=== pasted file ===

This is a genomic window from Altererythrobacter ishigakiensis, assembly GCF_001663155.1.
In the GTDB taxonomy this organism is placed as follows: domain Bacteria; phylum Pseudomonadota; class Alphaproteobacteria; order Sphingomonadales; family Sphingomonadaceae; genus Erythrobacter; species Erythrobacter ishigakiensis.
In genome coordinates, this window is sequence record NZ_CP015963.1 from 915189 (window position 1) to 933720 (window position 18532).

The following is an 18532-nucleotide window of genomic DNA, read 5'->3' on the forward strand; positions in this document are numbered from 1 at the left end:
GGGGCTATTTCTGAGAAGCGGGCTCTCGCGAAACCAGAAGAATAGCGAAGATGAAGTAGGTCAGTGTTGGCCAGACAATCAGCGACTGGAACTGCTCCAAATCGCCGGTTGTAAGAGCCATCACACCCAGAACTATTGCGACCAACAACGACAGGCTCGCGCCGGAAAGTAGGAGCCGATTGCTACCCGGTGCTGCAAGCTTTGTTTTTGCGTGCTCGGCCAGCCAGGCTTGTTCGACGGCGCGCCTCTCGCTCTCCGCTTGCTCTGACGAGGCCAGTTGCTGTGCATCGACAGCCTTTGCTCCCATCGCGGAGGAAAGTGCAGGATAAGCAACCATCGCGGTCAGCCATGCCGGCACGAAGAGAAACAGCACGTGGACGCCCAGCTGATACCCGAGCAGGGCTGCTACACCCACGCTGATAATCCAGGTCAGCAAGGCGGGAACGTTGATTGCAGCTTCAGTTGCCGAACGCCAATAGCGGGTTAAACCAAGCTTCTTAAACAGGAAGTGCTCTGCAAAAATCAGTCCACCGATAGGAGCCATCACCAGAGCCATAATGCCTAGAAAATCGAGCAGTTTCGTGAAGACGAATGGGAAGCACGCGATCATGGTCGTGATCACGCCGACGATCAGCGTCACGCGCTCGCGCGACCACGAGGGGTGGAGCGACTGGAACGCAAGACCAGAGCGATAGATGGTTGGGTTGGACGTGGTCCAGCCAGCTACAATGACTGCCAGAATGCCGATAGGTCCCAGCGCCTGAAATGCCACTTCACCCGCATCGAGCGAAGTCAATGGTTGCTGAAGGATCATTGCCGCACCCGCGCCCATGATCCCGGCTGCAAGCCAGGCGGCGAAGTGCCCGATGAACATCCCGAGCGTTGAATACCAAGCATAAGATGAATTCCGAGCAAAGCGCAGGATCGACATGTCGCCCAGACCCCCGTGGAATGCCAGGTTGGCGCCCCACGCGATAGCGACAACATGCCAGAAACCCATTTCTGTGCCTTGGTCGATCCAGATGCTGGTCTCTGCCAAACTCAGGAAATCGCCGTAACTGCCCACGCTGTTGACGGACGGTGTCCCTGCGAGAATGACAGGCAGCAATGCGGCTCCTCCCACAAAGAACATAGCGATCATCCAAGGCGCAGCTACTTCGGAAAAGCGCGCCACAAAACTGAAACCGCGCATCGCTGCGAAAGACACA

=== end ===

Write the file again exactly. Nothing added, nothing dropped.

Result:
This is a genomic window from Altererythrobacter ishigakiensis, assembly GCF_001663155.1.
In the GTDB taxonomy this organism is placed as follows: domain Bacteria; phylum Pseudomonadota; class Alphaproteobacteria; order Sphingomonadales; family Sphingomonadaceae; genus Erythrobacter; species Erythrobacter ishigakiensis.
In genome coordinates, this window is sequence record NZ_CP015963.1 from 915189 (window position 1) to 933720 (window position 18532).

The following is an 18532-nucleotide window of genomic DNA, read 5'->3' on the forward strand; positions in this document are numbered from 1 at the left end:
GGGGCTATTTCTGAGAAGCGGGCTCTCGCGAAACCAGAAGAATAGCGAAGATGAAGTAGGTCAGTGTTGGCCAGACAATCAGCGACTGGAACTGCTCCAAATCGCCGGTTGTAAGAGCCATCACACCCAGAACTATTGCGACCAACAACGACAGGCTCGCGCCGGAAAGTAGGAGCCGATTGCTACCCGGTGCTGCAAGCTTTGTTTTTGCGTGCTCGGCCAGCCAGGCTTGTTCGACGGCGCGCCTCTCGCTCTCCGCTTGCTCTGACGAGGCCAGTTGCTGTGCATCGACAGCCTTTGCTCCCATCGCGGAGGAAAGTGCAGGATAAGCAACCATCGCGGTCAGCCATGCCGGCACGAAGAGAAACAGCACGTGGACGCCCAGCTGATACCCGAGCAGGGCTGCTACACCCACGCTGATAATCCAGGTCAGCAAGGCGGGAACGTTGATTGCAGCTTCAGTTGCCGAACGCCAATAGCGGGTTAAACCAAGCTTCTTAAACAGGAAGTGCTCTGCAAAAATCAGTCCACCGATAGGAGCCATCACCAGAGCCATAATGCCTAGAAAATCGAGCAGTTTCGTGAAGACGAATGGGAAGCACGCGATCATGGTCGTGATCACGCCGACGATCAGCGTCACGCGCTCGCGCGACCACGAGGGGTGGAGCGACTGGAACGCAAGACCAGAGCGATAGATGGTTGGGTTGGACGTGGTCCAGCCAGCTACAATGACTGCCAGAATGCCGATAGGTCCCAGCGCCTGAAATGCCACTTCACCCGCATCGAGCGAAGTCAATGGTTGCTGAAGGATCATTGCCGCACCCGCGCCCATGATCCCGGCTGCAAGCCAGGCGGCGAAGTGCCCGATGAACATCCCGAGCGTTGAATACCAAGCATAAGATGAATTCCGAGCAAAGCGCAGGATCGACATGTCGCCCAGACCCCCGTGGAATGCCAGGTTGGCGCCCCACGCGATAGCGACAACATGCCAGAAACCCATTTCTGTGCCTTGGTCGATCCAGATGCTGGTCTCTGCCAAACTCAGGAAATCGCCGTAACTGCCCACGCTGTTGACGGACGGTGTCCCTGCGAGAATGACAGGCAGCAATGCGGCTCCTCCCACAAAGAACATAGCGATCATCCAAGGCGCAGCTACTTCGGAAAAGCGCGCCACAAAACTGAAACCGCGCATCGCTGCGAAAGACACA